When you download a disk image, such as Raspbian, for your Raspberry Pi or a for a firmware update for your router, you probably don’t spend too much time thinking about how it was built. Neither did I until I started working on Screenly.
I was recently in a workgroup for IoT Mark, which is a body that tries to create a certificate for good IoT devices. One of the areas IoT Mark sets out to certify is device security. This, of course, is not all that strange given the sad state of many IoT devices. As we were having these discussions, we started talking about the pipeline for creating firmware. During this discussion, I learned a lot about how many companies produce firmware. It’s often built on a developers desktop, with files copied back and forth without proper version control. While I am sure this practice is on the decline, it is still very common among companies today. Additionally, few companies talk openly about how they actually build their firmware.
We want to be transparent about how we operate and use technology in general at Screenly, and this philosophy applies to how we build our disk images for Screenly and what we do in order to build and ship secure disk images to our customers.
Before we dive into our current process, let’s quickly review where we started. In the beginning, our process was rather primitive and far from ideal. Here’s what we did for our early images for Screenly Pro:
- Download the latest Raspbian images (and verify the download with the MD5 sum).
- Flash it out to an SD card and boot the Raspberry Pi.
- Copy in and run a bunch of Bash script to customize the images (harden security, etc.).
- Install the Screenly Pro application stack and verify that it worked.
- Shut down the devices.
- Mount the SD card on a computer and run a script that made some final changes that couldn’t be done on the Raspberry Pi.
- Run another script, and copy the SD card to disk and compress it. This generated an ‘official disk image’.
- Test the disk image on a different SD card.
Since I’ve been involved with the Raspberry Pi community since the very first days, I can justifiably say that this isn’t all that rare. Many disk images are built like this for various projects. So, what’s wrong with this process?
It’s error prone
Every time a build process involves human interaction, there’s a decent chance something will go wrong. It’s easy to miss a step, and, if you don’t have the proper tests in place, this broken disk image will make it all the way to a customer. While all our scripts were version controlled (from a
git repository), it was still possible to forget to pull down the latest changes.
Moreover, if the SD card that you used got corrupted in the process, it’s likely that would you get a corrupt disk image with strange errors.
If you look at the steps above, the process requires the use of a physical device and both writing and reading from a disk image. This process could take 30-60 minutes. Just compressing a 4GB disk image after you’ve copied it from the SD card takes a long time even on a modern computer.
It’s hard to track and control changes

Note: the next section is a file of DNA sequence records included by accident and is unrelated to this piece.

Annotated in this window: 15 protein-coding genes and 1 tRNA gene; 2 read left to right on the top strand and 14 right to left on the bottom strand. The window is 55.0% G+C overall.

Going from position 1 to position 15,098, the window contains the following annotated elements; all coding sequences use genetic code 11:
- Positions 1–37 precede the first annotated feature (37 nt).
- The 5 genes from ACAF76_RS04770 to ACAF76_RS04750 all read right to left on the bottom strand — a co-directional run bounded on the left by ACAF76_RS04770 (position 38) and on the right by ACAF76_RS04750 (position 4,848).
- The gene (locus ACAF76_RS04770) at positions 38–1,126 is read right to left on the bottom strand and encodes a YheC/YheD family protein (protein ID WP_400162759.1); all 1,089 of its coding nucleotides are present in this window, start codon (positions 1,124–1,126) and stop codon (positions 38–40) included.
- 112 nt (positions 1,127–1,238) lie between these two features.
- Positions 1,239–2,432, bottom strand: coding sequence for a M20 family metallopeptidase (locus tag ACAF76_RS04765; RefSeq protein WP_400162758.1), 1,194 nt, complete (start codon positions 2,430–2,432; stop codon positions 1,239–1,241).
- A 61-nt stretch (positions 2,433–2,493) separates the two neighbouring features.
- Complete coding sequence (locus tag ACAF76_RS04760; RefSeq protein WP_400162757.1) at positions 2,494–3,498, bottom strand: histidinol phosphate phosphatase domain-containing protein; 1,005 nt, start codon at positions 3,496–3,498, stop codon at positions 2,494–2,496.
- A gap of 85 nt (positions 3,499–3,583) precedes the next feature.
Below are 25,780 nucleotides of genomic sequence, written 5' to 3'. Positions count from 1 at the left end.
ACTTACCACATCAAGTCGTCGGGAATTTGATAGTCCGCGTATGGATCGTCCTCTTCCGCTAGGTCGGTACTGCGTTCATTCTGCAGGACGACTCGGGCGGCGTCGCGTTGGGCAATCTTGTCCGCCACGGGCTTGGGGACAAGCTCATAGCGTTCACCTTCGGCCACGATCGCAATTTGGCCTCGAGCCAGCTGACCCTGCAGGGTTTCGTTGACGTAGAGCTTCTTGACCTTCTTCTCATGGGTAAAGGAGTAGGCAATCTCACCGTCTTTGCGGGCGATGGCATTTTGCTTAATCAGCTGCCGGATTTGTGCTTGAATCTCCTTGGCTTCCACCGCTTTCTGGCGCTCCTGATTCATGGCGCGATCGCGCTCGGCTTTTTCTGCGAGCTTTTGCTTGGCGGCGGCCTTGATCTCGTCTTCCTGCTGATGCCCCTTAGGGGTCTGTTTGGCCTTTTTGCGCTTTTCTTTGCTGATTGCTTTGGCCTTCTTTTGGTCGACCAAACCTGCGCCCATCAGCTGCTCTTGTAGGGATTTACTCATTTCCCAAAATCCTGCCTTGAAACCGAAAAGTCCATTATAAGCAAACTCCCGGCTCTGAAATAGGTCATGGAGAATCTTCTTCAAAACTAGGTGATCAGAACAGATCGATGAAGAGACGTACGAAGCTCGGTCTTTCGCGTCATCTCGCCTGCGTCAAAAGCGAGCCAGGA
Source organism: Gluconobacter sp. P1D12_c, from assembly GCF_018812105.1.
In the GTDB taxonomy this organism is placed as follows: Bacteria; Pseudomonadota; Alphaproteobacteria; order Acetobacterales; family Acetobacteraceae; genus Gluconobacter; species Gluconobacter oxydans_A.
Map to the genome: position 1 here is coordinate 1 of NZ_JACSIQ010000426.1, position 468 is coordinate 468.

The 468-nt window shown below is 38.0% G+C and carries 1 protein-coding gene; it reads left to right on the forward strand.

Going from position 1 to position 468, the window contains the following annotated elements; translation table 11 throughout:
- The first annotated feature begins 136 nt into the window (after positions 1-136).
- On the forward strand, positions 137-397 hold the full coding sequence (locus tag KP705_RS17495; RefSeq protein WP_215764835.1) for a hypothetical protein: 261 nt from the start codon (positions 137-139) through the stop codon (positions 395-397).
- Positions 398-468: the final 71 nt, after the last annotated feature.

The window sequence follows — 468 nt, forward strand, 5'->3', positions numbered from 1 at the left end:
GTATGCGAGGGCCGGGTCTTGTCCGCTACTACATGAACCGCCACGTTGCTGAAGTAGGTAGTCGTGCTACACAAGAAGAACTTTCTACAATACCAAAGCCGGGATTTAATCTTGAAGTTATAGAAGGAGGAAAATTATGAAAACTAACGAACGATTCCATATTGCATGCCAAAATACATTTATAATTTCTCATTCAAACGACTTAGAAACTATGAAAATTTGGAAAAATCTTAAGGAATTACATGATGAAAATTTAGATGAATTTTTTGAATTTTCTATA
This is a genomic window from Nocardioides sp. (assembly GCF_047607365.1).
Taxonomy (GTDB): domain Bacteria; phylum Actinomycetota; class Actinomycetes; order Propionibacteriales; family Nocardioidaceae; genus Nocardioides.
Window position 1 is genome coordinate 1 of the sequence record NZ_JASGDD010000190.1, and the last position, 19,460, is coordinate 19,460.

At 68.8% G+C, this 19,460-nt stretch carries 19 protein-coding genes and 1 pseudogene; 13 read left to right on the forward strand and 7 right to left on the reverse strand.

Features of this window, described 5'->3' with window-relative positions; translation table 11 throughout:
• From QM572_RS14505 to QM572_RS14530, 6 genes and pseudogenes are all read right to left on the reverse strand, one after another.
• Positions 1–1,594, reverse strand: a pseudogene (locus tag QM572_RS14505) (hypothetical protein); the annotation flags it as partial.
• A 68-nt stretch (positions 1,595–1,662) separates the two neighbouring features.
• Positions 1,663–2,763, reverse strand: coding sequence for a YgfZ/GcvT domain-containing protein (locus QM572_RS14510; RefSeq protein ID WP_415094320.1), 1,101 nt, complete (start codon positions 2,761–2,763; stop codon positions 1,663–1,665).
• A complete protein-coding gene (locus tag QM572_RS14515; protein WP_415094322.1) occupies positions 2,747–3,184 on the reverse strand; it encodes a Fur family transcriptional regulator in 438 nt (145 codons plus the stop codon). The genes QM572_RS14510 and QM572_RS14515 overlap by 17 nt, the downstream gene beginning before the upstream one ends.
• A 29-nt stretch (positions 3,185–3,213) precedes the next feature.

Let’s say your previous version was using Raspbian from 2016-06-15 and your new image is 2016-08-12. What changed? Sure, you can probably dig out the changes somewhere, but they’re hardly easy to track.
We somewhat mitigated this for future updates by setting up our own apt mirror where we were able to lock down versions. This, of course, came with the downside of having to manage and test changes there too.
So, what’s a better solution?
The best solution is to have the process built in a fully automatic build system. Assuming that you have a separate pipeline for the actual application, the build flow would look something like this:
- Trigger a build on the Continuous Integration (CI) system.
- Create a disk image from scratch that copies in the application build
- Copy the disk image, along with hashes (e.g. MD5) to a remote storage like Amazon S3 or Google Cloud Storage
(In the early days, the process for building a Raspbian image was more or less undocumented. Recently, this changed, and it’s now a lot easier. However, the tooling is still not as good as Ubuntu Core, Yocto or resin.io.)
When we started to work on Screenly 2, one of the things we wanted to make sure we developed was the ability to build these disk images in a fully automated fashion. This is possible thanks to the ubuntu-image tool, which is part of Ubuntu Core. This means that there is no longer any manual intervention in the build process.
After we build a disk image, we of course test it in order to ensure that it behaves as expected prior to “promoting” it for public use.
Where do we go from here?
We’re pretty happy with our pipeline at the moment. While it still takes some time to build these images, the building process is now done fully automatically, and everything is derived from version controlled software and no untracked changes can make it into the disk image.
In the near future, we are intending to improve this workflow further by also running automatic vulnerability scans on these disk images as part of the build pipeline. This will be done in order to proactively catch any vulnerability in the software supply chain.
It should also be said that, since we are using Ubuntu Core, devices with the disk image installed will be automatically and remotely updated whenever there is a new release.
What about Screenly OSE?
The production of disk images with Screenly OSE is unfortunately a bit less sophisticated at the moment. It’s still a very much manual process. The process for creating a disk image is outlined here. Once the image has been created, there are then separate steps for creating a NOOBS image.
If you or someone you know wants to help us improve our build flow for Screenly OSE images, let us know. We would love some community help.